Supporting disabled coal miners and their widows, seven Members of Congress signed a letter to Secretary of Labor Thomas Perez, criticizing the Department of Labor’s proposed rule that could encourage coal companies to withhold medical evidence from claimants seeking federal black lung benefits. The letter is impressive not only for its political signal, but also for its analysis, which explains a major problem with the proposed rule.
The problem arises when coal companies hire a physician to provide an opinion regarding whether a miner is disabled by black lung. As Chris Hamby engagingly explained in his piece about the tactics of the law firm Jackson Kelly (which gave rise to the case Fox v. Elk Run Coal, which was analyzed in a previous post), lawyers representing coal companies may withhold its physicians’ opinions if they indicate that the miner has black lung. This is particularly worrisome in situations such as Gary Fox’s in which the coal miner goes back to work and further exposes themselves to harmful dust, even though—unknown to the miner—a majority of doctors agree that the miner has black lung.
would allow these practices to become more widespread by changing the evidentiary standards under which miners can access medical reports that have been prepared by company-hired doctors or medical experts. Under existing regulations at 29 C.F.R. § 18.14(c), miners are entitled to receive copies of medical reports from non-testifying experts as long as they can show a “substantial need of the materials in the preparation of his or her case and that he or she is unable without undue hardship to obtain the substantial equivalent of the materials by other means”. However, under section 18.5l(d)(4)(B) of the Department’s proposal, which adopts language nearly identical to Rule 26(b)(4)(D)(ii) of the [Federal Rules of Civil Procedure (FRCP)], miners would be prohibited from accessing these medical reports unless they can show “exceptional circumstances under which it is impracticable for the party to obtain facts or opinions on the same subject by other means”.
Changing this evidentiary standard in this manner would make it all-but-impossible for miners to receive copies of medical reports that were prepared by coal operators’ doctors or their experts. Federal courts have described the “exceptional circumstances” requirement under the FRCP as a “very high” burden, a “heavy burden”, and “an even higher barrier” than the “substantial need” requirement. Furthermore, the Benefits Review Board (BRB), which hears appeals in Black Lung cases, has repeatedly refused to adopt the FRCP for Black Lung claims and has explicitly denied operators’ requests to impose the “exceptional circumstances” requirement on miners who are seeking copies of medical reports. In the 2007 case, Belcher v. Westmoreland Coal Co., the BRB upheld an ALJ’s decision to provide a miner with copies of these reports, and issued a clear decision on this matter:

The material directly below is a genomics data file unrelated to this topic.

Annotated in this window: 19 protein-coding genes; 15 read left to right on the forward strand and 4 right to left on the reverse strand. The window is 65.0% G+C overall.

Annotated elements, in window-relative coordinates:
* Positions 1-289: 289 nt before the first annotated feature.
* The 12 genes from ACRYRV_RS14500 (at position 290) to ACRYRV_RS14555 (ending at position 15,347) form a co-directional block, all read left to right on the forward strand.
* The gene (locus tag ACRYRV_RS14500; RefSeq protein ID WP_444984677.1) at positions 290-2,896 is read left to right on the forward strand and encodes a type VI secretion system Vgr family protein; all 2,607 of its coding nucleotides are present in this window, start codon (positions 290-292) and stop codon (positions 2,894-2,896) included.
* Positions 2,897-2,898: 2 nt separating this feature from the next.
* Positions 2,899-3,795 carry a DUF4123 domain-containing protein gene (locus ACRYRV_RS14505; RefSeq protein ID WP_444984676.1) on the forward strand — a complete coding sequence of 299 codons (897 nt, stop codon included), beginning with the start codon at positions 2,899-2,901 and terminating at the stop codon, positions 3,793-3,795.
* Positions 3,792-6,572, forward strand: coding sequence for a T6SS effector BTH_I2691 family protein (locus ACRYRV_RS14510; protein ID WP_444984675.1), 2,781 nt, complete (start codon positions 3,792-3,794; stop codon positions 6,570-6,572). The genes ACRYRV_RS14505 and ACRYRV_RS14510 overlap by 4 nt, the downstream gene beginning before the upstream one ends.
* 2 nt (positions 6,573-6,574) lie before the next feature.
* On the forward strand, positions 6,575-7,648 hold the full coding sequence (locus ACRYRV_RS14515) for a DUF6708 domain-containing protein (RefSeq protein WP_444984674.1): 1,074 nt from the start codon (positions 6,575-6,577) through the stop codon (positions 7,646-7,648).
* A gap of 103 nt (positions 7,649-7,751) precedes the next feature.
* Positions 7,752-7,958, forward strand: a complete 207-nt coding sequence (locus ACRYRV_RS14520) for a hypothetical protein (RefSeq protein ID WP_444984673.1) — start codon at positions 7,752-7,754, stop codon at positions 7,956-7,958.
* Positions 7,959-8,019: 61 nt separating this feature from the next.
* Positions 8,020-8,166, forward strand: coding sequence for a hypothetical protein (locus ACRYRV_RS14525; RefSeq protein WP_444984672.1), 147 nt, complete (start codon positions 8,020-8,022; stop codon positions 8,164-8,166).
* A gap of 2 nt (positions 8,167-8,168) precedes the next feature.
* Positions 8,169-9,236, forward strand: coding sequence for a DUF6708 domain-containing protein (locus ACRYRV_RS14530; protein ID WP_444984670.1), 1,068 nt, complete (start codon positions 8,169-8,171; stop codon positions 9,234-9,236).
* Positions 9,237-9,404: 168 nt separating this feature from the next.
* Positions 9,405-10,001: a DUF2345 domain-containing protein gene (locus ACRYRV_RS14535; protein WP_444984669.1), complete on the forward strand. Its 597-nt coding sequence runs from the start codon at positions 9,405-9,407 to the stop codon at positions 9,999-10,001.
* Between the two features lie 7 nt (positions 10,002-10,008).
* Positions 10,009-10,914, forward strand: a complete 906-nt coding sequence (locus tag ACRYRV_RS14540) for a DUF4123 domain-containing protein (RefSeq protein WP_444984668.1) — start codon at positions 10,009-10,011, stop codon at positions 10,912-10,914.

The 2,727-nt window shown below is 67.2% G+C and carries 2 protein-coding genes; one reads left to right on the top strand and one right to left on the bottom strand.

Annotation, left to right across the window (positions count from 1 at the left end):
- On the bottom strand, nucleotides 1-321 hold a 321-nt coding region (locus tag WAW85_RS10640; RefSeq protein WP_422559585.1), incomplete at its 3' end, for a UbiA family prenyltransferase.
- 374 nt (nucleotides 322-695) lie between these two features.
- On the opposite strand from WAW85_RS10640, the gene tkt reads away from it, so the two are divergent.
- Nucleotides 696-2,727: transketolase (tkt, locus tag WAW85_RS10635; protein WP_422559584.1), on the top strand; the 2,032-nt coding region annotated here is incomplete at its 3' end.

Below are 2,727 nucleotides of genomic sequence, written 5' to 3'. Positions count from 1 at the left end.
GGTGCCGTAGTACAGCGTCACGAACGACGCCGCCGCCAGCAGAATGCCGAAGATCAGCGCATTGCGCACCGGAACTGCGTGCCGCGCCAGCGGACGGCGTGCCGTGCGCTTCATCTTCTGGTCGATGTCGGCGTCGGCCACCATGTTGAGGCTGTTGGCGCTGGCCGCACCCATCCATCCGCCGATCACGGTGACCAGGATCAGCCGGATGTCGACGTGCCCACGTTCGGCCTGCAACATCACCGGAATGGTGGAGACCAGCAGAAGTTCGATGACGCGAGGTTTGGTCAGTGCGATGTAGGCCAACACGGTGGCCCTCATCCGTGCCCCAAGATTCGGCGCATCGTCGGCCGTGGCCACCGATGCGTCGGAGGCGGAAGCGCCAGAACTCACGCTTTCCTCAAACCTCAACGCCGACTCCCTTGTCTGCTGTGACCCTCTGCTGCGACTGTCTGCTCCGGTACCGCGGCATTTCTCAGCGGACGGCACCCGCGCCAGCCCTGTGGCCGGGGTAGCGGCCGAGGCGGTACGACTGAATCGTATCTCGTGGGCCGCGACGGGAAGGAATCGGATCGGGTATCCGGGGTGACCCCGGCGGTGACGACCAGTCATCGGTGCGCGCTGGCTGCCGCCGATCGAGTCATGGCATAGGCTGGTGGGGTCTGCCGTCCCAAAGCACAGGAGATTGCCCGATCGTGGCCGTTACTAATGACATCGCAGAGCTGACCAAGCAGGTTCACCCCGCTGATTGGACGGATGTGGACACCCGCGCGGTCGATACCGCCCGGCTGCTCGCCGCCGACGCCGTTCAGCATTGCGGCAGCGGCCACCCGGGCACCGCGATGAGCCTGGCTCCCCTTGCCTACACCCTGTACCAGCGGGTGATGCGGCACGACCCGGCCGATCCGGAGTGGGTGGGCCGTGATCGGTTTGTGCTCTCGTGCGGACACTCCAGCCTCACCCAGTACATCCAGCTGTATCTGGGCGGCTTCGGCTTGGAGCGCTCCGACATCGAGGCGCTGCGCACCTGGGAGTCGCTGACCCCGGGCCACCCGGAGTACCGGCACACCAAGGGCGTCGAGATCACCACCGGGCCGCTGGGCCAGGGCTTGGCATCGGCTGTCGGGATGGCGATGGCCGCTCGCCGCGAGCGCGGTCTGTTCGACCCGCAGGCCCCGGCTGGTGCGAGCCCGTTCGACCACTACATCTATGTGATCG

Employer asserts that the Federal Rules of Civil Procedure (FRCP) are persuasive authority to support its argument that the report of a non-testifying expert witness does not have to be disclosed without a showing of exceptional circumstances. Contrary to employer’s assertion, the administrative law judge properly relied on 29 C.F.R. § 18.14 of the Rules of Practice and Procedure for Administrative Hearings before the Office of Administrative Law Judges. Cline v. Westmoreland Coal Co., 21 BLR 1-69 (1997). Section 18.14 provides, in pertinent part, that a party may obtain discovery regarding any relevant matter, not privileged, upon showing substantial need of the materials in the preparation of the party’s case and that he or she is unable without undue hardship to obtain the substantial equivalent of the materials by other means. 29 C.F.R. §18.14.
The importance of enabling miners to access these medical reports cannot be overstated. The reports not only provide evidence concerning miners’ eligibility for Black Lung benefits, they also contain diagnoses of miners’ medical conditions that can assist miners and their doctors as they pursue treatment to manage the disease. Yet, without analysis or justification, the proposed OALJ Rule would overturn this established precedent in the Federal Black Lung Benefits Program, to the clear detriment of miners.
The letter urges the Department of Labor not only to avoid making the system further tilted against miners and widows, but also to revise the current standard to make it easier to access medical evidence which is in coal companies’ files.
The letter also said the Department of Labor’s pilot program to help miners develop responsive medical evidence is an “important step in the right direction.”
The Department of Labor should ensure that any change to its rules does not harm disabled coal miners and their widows and take the advice of Senators Jay Rockefeller, Tom Harkin, Joe Manchin, and Bob Casey and Representatives Nick Rahall, George Miller, and Joe Courtney.